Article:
Jasper Gibson worked in partnership with Visit Idaho to create this Travel Tip.
Tucked away in the mountains of eastern Idaho is a snowmobilers’ paradise with mountain sledding for the adrenaline junkies, thousands of miles of trails, and plenty of wide-open powder fields that the whole family can enjoy. Eastern Idaho has it all when it comes to winter recreation, especially in terms of snowmobiling. Here’s what you should consider checking out on your next visit.
The Big Hole Mountains
The Big Hole Mountains are often overlooked because of their proximity to the heavy-hitting areas such as the Grand Teton Mountain Range, Island Park and West Yellowstone. What people miss out on though is expansive, uncrowded terrain open to the adventurers who wish to explore. Whether you want to boondock, hill climb, weave trees, or ride the 340 miles of groomed trails, the Big Holes have everything that you could want in a sledding destination. And it’s all just an hour from Idaho Falls and ten minutes from Driggs.
Scattered across three different Idaho counties are trailheads that provide access to the terrain within the Big Holes. You can access the Big Holes via Ririe from the west, Driggs and Tetonia from the east, Highway 31 – aka Pine Creek Pass – from the south, as well as Green Canyon to the north.
Red Butte is a popular destination for hill climbing, mountain riding and boondocking through the creek beds and forests. You can also start from any number of the trailheads and make your way up to the Green Canyon Hot Springs for a relaxing soak.
Snowmobiling the Big Holes
Our crew chose to access the Big Holes just 10 minutes outside of Driggs. On our way out of town, we stopped by the local grocery store for some grab-and-go sandwiches and headed to the trailhead where we linked up with Tetonia locals and frequenters of the Big Holes, Alex and Chris Morelli.
The sun was shining and a few inches of new snow had piled up from the night before, making for fun riding along the trails and entertaining conditions in the trees and powder fields. Winding trails led us to unbeatable views of the Tetons and playful terrain all the way to the higher reaches of the range.
From Radio Tower Junction you can get on top of the ridges and enjoy 360-views that encompass the Big Holes, the Tetons, Teton Valley and rangelands towards Idaho Falls, Rexburg and beyond. On a clear day you can see far across the flatlands and into the Centennial, Lemhi and Lost River Ranges.
Winter in Island Park
The name just about speaks for itself in the snowmobiling world. Island Park is world-renown for its deep snow, 950+ miles of trails, and thousands of acres of accessible terrain. And did we mention it can all be accessed without putting your sled on a truck or in a trailer? Once you drop your snowmobile onto the snow you don’t need to touch your vehicle until the end of your trip. It’s a true sledders’ paradise.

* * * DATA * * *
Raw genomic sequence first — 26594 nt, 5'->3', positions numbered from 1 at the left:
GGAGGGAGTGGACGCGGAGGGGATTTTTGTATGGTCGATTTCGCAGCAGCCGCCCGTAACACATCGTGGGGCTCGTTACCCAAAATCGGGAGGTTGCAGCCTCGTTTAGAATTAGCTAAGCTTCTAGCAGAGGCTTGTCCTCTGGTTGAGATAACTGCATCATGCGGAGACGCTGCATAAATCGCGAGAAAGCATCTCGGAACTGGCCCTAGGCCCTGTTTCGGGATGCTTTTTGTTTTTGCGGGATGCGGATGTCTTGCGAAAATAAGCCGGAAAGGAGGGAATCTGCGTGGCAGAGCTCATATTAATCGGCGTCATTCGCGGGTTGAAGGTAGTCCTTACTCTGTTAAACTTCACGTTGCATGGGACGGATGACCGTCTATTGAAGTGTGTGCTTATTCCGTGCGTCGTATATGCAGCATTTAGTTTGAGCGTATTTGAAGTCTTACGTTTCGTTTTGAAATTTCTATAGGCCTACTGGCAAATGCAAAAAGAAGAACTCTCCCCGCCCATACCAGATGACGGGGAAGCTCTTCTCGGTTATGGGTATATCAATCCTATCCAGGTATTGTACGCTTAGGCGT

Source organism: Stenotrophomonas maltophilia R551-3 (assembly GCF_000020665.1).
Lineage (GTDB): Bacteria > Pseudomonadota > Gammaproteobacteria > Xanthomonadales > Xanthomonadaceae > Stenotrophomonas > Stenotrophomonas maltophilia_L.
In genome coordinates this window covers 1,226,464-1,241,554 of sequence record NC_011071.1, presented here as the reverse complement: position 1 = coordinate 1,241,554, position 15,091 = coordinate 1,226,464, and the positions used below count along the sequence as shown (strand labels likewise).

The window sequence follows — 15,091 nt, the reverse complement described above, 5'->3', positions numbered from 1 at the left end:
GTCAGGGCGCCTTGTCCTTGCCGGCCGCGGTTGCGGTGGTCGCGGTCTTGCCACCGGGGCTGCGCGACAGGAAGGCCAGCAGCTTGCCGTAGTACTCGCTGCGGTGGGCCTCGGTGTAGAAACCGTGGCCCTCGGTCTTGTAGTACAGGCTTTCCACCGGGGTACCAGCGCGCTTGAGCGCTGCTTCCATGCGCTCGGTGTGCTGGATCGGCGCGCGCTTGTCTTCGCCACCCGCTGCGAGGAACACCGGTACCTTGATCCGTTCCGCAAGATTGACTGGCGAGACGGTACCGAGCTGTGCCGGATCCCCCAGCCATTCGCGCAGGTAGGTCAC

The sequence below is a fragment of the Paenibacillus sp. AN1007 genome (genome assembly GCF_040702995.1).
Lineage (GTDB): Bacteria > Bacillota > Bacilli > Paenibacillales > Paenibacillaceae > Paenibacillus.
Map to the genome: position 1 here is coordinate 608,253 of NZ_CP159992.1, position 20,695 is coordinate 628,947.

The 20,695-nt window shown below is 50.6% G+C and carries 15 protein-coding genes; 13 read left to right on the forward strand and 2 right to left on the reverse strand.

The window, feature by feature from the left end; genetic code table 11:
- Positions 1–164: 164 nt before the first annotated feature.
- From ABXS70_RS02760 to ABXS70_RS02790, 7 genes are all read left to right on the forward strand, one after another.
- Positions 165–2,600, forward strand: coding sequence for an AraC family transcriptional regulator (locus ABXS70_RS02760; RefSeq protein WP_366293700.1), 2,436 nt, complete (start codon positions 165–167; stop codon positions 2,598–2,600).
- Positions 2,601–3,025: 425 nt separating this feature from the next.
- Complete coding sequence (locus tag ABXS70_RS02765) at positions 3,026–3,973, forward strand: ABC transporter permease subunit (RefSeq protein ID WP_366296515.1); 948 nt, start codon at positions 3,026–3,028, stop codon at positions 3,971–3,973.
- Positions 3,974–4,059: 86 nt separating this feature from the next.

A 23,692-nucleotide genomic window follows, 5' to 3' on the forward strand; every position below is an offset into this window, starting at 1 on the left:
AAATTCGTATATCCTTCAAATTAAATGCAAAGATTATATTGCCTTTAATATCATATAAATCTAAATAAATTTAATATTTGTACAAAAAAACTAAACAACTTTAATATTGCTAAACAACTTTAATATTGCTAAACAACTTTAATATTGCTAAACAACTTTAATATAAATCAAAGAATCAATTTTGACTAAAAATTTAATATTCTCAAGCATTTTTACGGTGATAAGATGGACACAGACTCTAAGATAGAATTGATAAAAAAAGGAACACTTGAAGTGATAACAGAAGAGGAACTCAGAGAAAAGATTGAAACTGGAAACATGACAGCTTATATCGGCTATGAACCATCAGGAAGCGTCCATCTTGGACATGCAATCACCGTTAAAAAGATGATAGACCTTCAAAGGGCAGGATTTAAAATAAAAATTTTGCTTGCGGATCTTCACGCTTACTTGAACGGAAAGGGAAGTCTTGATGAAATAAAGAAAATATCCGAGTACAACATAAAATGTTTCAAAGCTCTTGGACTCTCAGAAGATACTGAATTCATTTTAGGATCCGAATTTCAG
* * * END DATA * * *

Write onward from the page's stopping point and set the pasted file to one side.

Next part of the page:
You name it, boondocking, hill climbing, powder fields, or steep and deep, Island Park has it all in terms of terrain. And the town itself is a charming western-style town with everything you need to make a memorable stay in Island Park.
Snowmobiling in Island Park
Experiencing Island Park for the first time on a snowmobile was nothing short of impressive, and the area exceeded all of my expectations. We met up with the Dutcher Family who owns and operates Sawtelle Mountain Resort, High Mountain Adventures as well as Action Motorsports in Idaho Falls. They are your one-stop shop for accommodations, sled rentals and any other snowmobiling needs. Plus, they are conveniently located right next to the trail system that will connect you with anywhere else in Island Park that you would need to go.
Since we had two of the young Dutcher boys with us, we started out on the flats and the boys were able to get their kicks in, one of them on a mini timber sled and the other on a small snowmobile. Watching them enjoy the winter fun was heartwarming, they’ll be off ripping up the mountains in no time. Afterward, our crew and the whole Dutcher family shot across the flats and wound our way up to the top of Two Top Mountain. The vista was incredible and afforded views of the Tetons, the whole Island Park Valley, western Yellowstone, southwestern Montana, and beyond. It was truly breathtaking up there.
Things to Know
- Every snowmobile operated on private or public land must be registered with the Idaho Department of Parks and Recreation on or before November 1 of each year.
- Follow the basic rules of snowmobiling: don’t ride alone, wear protective equipment, bring adequate supplies, and don’t drink alcohol.
- The speed limit is 45 miles per hour.
- Check Island Park’s website for trail maps and conditions.
Feature image credited to Jasper Gibson.
Jasper Gibson is a born and raised Idahoan, growing up in Sandpoint, Idaho. He has worked with major U.S. companies including The North Face, Mountain Hardware, Marmot and Smartwool. His work has been published in Outdoor Magazine, National Geographic’s Extreme Photo of the Week and on Redbull.com. Aside from his commercial work, Jasper has been a photographer on multiple expeditions around the world.
Published on February 1, 2022